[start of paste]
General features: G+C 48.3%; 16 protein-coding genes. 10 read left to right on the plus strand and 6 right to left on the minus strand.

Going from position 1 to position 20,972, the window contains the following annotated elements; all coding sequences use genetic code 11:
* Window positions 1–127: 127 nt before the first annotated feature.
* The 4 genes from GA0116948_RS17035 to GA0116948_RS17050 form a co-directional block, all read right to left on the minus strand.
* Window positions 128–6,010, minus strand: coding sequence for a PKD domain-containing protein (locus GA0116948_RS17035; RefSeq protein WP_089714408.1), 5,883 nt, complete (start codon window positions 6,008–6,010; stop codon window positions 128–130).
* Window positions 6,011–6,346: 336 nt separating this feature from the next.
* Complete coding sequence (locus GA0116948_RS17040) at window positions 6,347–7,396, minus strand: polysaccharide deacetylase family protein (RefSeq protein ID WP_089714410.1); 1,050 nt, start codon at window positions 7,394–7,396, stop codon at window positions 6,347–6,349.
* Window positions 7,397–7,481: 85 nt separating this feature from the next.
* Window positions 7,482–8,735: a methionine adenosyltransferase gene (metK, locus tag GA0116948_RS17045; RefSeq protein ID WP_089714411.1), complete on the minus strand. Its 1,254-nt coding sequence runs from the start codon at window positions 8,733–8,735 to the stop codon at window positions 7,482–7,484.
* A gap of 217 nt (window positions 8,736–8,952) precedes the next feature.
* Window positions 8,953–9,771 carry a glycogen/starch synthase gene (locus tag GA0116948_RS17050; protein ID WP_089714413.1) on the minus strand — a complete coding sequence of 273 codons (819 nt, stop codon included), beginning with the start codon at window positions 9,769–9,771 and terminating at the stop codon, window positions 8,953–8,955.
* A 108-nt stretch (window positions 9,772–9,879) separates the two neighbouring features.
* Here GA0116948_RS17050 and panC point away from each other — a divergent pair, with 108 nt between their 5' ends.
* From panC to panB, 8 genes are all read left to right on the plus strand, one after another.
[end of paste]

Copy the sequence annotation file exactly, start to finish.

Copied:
General features: G+C 48.3%; 16 protein-coding genes. 10 read left to right on the plus strand and 6 right to left on the minus strand.

Going from position 1 to position 20,972, the window contains the following annotated elements; all coding sequences use genetic code 11:
* Window positions 1–127: 127 nt before the first annotated feature.
* The 4 genes from GA0116948_RS17035 to GA0116948_RS17050 form a co-directional block, all read right to left on the minus strand.
* Window positions 128–6,010, minus strand: coding sequence for a PKD domain-containing protein (locus GA0116948_RS17035; RefSeq protein WP_089714408.1), 5,883 nt, complete (start codon window positions 6,008–6,010; stop codon window positions 128–130).
* Window positions 6,011–6,346: 336 nt separating this feature from the next.
* Complete coding sequence (locus GA0116948_RS17040) at window positions 6,347–7,396, minus strand: polysaccharide deacetylase family protein (RefSeq protein ID WP_089714410.1); 1,050 nt, start codon at window positions 7,394–7,396, stop codon at window positions 6,347–6,349.
* Window positions 7,397–7,481: 85 nt separating this feature from the next.
* Window positions 7,482–8,735: a methionine adenosyltransferase gene (metK, locus tag GA0116948_RS17045; RefSeq protein ID WP_089714411.1), complete on the minus strand. Its 1,254-nt coding sequence runs from the start codon at window positions 8,733–8,735 to the stop codon at window positions 7,482–7,484.
* A gap of 217 nt (window positions 8,736–8,952) precedes the next feature.
* Window positions 8,953–9,771 carry a glycogen/starch synthase gene (locus tag GA0116948_RS17050; protein ID WP_089714413.1) on the minus strand — a complete coding sequence of 273 codons (819 nt, stop codon included), beginning with the start codon at window positions 9,769–9,771 and terminating at the stop codon, window positions 8,953–8,955.
* A 108-nt stretch (window positions 9,772–9,879) separates the two neighbouring features.
* Here GA0116948_RS17050 and panC point away from each other — a divergent pair, with 108 nt between their 5' ends.
* From panC to panB, 8 genes are all read left to right on the plus strand, one after another.